DOD's Wormuth smacks down QDR criticism

The Defense Department is reinforcing the old saying: amateurs talk strategy, professionals talk logistics.

Speaking to a packed house at the Center for Strategic & International Studies Monday, Christine Wormuth, deputy undersecretary for strategy, plans and force development, hit back against accusations that the DoD’s 2014 Quadrennial Defense Review is too budget-driven.

“Being a global leader does not come cheap,” she said, making the comparison that “you can’t live in a mansion if you’re working on a middle-class salary.”

Rep. Buck McKeon, chairman of the House Armed Services Committee, rejected the QDR last week, saying the report “has more to do with politics than policy and is of little value to decision makers.”

He continued: “This QDR provides no insight into what a moderate-to-low risk strategy would be, is clearly budget driven, and is shortsighted.”

At CSIS, Wormuth said divorcing strategy from logistics was “more of a graduate seminar exercise” than a real-world approach.

The CSIS panel of experts that discussed the QDR and the fiscal 2015 budget after Wormuth’s remarks noted the focus on funding.

“Strategy is at the margins (in the QDR),” said CSIS senior fellow Samuel Brannen. “The greatest issue is the resource issue.”

The Pentagon’s five-year spending plan is already shooting above sequestration levels of funding, by about $115 billion.

If forced to return to sequestration-level spending in 2016, Wormuth said the DoD would be forced to further reduce the size of both the Army and Marine Corps, eliminate Air Force platforms and cut one aircraft carrier, along with other ships, from the Navy.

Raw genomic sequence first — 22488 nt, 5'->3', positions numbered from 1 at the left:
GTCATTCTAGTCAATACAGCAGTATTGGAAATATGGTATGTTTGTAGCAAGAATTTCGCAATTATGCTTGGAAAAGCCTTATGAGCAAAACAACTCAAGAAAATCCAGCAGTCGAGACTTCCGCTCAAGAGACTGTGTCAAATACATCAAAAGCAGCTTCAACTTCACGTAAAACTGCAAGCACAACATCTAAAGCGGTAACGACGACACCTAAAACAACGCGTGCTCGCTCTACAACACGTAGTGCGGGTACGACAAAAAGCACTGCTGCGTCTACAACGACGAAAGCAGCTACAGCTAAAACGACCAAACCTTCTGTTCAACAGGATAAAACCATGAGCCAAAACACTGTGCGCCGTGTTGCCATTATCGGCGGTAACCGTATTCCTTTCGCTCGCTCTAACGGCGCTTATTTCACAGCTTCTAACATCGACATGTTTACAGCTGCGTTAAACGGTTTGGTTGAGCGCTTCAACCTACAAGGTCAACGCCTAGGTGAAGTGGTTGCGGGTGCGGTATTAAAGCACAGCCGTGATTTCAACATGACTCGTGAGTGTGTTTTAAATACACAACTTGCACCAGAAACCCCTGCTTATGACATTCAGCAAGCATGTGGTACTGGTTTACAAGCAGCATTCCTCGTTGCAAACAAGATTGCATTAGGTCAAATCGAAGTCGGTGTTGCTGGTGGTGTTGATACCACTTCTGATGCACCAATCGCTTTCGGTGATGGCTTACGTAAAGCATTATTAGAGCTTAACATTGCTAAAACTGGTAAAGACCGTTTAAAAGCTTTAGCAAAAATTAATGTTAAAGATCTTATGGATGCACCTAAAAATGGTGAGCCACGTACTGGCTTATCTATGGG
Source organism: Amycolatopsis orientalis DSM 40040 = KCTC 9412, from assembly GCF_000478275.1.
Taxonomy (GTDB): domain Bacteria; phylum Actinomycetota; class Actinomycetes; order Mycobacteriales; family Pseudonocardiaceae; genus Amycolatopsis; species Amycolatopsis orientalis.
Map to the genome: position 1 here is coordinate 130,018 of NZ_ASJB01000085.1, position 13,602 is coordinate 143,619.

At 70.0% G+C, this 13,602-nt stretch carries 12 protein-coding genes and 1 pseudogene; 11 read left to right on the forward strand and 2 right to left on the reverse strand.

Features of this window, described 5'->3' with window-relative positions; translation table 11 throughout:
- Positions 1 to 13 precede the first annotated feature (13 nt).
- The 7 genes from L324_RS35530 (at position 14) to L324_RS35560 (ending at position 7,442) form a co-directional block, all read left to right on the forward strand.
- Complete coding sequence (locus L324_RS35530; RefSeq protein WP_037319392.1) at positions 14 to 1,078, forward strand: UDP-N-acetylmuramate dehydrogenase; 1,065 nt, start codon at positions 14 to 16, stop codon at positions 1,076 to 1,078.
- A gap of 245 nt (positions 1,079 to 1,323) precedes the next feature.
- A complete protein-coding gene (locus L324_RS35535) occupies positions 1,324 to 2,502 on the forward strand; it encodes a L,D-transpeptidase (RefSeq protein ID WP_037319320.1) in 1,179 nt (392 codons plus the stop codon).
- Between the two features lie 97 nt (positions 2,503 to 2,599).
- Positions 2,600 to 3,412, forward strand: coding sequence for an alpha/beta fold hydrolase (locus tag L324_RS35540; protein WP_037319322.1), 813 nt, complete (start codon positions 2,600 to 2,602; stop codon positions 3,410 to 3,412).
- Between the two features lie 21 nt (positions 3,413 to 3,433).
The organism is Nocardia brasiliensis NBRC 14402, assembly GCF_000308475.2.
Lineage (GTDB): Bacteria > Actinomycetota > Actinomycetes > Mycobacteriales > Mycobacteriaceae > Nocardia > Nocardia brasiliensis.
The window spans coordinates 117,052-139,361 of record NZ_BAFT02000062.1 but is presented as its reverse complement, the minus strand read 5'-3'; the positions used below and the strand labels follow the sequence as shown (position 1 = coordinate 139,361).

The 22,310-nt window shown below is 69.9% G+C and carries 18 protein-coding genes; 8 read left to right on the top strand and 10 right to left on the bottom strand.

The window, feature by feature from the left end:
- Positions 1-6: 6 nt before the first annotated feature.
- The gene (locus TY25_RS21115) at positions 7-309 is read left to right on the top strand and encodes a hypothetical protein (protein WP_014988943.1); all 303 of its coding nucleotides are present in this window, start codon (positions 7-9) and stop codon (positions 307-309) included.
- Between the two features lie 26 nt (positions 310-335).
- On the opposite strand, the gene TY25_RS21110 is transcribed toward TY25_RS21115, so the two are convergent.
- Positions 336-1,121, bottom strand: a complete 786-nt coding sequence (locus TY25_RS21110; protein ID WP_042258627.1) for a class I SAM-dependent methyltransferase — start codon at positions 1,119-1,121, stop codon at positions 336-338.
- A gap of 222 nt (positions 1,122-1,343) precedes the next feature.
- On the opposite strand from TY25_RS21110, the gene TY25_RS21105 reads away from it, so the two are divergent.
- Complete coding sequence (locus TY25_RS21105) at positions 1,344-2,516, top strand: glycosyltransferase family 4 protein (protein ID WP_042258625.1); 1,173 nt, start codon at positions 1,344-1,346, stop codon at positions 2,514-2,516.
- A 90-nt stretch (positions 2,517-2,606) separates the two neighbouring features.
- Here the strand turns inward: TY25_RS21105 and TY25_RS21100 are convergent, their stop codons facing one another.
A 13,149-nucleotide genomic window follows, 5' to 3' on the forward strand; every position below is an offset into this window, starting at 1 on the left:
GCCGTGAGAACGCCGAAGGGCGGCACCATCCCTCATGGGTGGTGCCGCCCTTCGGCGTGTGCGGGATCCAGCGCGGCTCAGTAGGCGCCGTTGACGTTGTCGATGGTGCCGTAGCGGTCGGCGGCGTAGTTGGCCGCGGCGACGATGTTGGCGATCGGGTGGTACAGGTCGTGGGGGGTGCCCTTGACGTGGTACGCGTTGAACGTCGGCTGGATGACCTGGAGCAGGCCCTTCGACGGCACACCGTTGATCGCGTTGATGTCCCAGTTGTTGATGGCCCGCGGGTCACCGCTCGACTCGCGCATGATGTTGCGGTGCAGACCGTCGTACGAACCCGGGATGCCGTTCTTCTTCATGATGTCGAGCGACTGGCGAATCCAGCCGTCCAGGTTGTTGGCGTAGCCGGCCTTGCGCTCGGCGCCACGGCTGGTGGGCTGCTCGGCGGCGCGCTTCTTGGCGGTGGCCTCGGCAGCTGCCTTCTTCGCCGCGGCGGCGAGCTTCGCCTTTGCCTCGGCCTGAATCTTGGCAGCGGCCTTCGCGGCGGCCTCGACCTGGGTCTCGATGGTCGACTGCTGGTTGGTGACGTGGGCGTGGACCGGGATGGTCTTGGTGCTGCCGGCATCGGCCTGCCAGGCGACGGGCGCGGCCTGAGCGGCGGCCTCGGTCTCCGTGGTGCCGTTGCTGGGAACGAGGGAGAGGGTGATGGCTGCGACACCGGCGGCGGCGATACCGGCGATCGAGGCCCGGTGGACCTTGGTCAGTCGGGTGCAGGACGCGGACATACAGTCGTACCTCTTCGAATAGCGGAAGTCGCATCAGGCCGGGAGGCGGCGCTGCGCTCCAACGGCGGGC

Senior defense officials echoed Wormuth’s assessment Monday, saying maintaining a capable military requires adequate funding levels.

“Additional resources are needed and warranted to execute (our) strategy,” Wormuth said, noting that America needs to ask itself what kind of role it wants to play in the world.

Still, despite the dire discussion of strained resources and force level cuts, Wormuth characterized strategic shifts in the QDR as “an evolution in strategy, not a revolution.”

She also noted that QDR, along with the president’s tech-heavy budget proposal, emphasizes investment in promising technology.

“(We’re seeing) things that seemed to be science fiction five to 10 years ago but are now becoming reality,” she noted.

Continued investment in cyber, special operations and unmanned vehicles would be key to maintaining the military's ability to adequately defend interests abroad and on the homefront, she said. 

About the Author

Zach Noble is an editorial fellow for Washington Technology. You can contact him at

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